Chicago Cultural Plan Released
By Chuck Sudo in News on Oct 15, 2012 6:00PM
The Chicago Cultural Center. (Photo credit: Bart Palka)
Mayor Rahm Emanuel and The Department of Cultural Affairs and Special Events released the 2012 Chicago Cultural Plan this morning. The Plan, which has been months in the making and saw DCASE hold neighborhood meetings and town halls across Chicago, is an ambitious one yet still a plan peppered with marketing buzz words and vague as to how it will be funded.
The mayor said in the statement the Plan was the result of all that interaction between DCASE and city residents. (Although we suspect the helping hands of the Canadian marketing company that helped draft it played a role.)
“Fueled by participation from residents from all corners of the city, Chicago’s new cultural plan identifies ways the arts can build community, stimulate economic development, create jobs, attract visitors and foster innovation for years to come.”
Some of the main initiatives of the plan include”
- Making equal arts education a reality, from the moment children first head to school to well into adulthood.
- Attract and retain creative professionals in Chicago
- Identify and expand the reach of neighborhood cultural organizations
- Connect downtown arts organizations with their counterparts in the outlying neighborhoods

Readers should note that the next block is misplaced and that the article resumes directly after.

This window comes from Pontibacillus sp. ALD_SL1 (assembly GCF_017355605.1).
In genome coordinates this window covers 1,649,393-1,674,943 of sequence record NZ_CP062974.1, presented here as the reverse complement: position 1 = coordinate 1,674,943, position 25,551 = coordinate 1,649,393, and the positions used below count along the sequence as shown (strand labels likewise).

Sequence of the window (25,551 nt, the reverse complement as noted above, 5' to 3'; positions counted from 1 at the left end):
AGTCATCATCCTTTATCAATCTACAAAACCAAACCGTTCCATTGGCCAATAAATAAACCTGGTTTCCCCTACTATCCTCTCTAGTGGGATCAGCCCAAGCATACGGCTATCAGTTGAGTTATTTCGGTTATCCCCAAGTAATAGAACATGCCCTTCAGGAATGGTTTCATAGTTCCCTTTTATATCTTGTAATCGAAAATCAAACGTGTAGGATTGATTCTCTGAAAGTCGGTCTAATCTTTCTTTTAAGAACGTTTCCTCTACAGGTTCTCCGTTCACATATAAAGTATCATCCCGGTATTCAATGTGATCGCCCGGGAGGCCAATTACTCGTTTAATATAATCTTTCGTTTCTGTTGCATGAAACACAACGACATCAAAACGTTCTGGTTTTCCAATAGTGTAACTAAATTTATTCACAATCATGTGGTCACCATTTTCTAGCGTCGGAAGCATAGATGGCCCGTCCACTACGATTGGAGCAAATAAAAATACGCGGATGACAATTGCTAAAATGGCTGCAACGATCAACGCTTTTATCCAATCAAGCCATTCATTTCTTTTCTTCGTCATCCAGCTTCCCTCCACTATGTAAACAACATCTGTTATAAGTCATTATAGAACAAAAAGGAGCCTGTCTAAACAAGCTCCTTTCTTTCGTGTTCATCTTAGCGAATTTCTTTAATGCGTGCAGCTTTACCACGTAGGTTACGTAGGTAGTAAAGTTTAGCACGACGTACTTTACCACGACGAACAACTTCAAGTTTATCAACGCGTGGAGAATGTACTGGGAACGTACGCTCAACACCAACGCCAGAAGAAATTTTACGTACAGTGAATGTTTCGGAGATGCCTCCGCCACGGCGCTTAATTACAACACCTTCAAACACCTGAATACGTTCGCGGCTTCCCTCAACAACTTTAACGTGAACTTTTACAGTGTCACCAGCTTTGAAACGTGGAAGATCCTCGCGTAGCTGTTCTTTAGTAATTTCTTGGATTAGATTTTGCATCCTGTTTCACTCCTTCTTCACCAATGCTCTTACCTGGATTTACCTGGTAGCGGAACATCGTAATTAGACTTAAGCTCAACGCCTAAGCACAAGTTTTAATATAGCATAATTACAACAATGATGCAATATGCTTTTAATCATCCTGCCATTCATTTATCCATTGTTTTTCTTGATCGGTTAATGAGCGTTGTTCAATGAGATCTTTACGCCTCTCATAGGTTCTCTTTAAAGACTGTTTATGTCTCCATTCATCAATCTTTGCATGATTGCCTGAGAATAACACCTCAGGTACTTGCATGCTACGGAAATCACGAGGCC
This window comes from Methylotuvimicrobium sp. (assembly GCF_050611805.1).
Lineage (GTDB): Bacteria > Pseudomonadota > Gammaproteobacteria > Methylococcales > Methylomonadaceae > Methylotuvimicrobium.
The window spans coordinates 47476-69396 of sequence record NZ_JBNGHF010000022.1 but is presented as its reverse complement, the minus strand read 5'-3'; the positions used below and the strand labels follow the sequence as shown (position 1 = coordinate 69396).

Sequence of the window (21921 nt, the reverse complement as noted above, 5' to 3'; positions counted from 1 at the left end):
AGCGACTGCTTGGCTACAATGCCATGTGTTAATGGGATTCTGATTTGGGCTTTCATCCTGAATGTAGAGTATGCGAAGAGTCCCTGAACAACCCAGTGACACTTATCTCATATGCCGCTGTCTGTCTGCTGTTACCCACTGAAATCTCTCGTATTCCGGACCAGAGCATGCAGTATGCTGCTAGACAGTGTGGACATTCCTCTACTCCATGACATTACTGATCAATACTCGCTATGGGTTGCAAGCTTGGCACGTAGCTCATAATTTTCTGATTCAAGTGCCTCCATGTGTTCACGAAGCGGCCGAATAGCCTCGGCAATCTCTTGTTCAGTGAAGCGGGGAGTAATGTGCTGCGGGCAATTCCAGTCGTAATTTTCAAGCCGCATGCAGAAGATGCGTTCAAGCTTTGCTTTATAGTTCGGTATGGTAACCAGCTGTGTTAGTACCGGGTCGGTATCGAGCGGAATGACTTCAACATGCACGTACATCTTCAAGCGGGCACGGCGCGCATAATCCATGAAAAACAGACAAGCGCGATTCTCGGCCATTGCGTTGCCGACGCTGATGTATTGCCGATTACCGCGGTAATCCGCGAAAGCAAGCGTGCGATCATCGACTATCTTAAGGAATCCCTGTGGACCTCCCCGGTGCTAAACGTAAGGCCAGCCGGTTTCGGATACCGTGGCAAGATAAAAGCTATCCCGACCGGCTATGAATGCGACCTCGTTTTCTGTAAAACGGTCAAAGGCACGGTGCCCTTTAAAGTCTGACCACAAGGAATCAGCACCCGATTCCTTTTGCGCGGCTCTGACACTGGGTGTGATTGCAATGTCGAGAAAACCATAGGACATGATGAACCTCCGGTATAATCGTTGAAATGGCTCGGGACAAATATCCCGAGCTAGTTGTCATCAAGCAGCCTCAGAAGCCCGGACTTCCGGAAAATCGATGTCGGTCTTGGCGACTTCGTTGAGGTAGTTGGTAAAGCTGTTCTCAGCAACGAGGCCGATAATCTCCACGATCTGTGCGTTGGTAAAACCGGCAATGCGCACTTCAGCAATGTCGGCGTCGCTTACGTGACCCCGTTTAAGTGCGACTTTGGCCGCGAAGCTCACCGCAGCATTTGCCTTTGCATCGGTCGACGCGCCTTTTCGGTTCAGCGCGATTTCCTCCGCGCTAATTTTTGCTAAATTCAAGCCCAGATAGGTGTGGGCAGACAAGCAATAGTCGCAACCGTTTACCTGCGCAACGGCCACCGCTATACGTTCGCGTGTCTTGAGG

- Expand public art projects and neighborhood cultural planning.
The plan still places an emphasis on improving Chicago’s status as a tourist destination and using Chicago’s cultural class as an economic business model. This would involve expanding existing trusts and non-profits and establishing new ones, while DCASE and larger arts organizations would work on corporate sponsorships, offer real estate incentives to companies toward cultural contributions and make the regulations process for public art easier to navigate.
The Cultural Plan does specify Emanuel’s Chicago Infrastructure Trust would place an emphasis on cultural projects. This means that transparency could become an issue as the Trust doesn’t fall under Freedom of Information Act requests. And with no new fees or taxes in the works with Emanuel’s 2013 budget, just where the money will come to put the Plan in action will bear watching.
DCASE claims 59 percent of the over initiatives laid out in the Plan will be implemented in the next 18 months, and one-third of the initiatives would cost $50,000 or less.